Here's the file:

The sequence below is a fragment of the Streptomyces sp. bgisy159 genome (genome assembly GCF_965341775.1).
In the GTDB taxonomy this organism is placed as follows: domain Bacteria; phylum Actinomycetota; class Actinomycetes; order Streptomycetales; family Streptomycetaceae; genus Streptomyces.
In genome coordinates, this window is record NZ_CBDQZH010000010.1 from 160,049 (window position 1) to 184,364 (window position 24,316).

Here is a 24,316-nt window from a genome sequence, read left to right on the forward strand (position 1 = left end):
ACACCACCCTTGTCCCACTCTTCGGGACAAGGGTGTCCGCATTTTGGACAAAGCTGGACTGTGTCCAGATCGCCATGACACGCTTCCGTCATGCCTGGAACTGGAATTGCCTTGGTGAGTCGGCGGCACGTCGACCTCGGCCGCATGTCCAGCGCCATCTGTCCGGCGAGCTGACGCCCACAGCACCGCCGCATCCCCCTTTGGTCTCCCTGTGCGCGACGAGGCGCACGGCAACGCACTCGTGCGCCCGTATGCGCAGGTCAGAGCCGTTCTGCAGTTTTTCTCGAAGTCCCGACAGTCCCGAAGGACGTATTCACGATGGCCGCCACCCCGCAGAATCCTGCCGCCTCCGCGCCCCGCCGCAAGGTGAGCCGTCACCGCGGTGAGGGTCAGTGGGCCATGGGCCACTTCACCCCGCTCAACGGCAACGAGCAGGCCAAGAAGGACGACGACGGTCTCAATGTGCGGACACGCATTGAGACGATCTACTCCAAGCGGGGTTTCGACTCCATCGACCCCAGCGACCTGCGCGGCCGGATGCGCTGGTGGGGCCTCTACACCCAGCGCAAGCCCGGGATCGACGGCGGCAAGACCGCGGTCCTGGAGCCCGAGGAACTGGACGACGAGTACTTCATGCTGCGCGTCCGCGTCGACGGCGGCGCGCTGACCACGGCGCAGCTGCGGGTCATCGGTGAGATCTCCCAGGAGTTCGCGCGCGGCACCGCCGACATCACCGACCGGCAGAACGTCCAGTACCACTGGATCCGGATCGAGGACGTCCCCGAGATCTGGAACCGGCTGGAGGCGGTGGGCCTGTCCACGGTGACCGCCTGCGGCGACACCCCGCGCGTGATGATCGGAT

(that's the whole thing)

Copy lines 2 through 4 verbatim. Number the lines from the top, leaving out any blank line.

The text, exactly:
In the GTDB taxonomy this organism is placed as follows: domain Bacteria; phylum Actinomycetota; class Actinomycetes; order Streptomycetales; family Streptomycetaceae; genus Streptomyces.
In genome coordinates, this window is record NZ_CBDQZH010000010.1 from 160,049 (window position 1) to 184,364 (window position 24,316).

Here is a 24,316-nt window from a genome sequence, read left to right on the forward strand (position 1 = left end):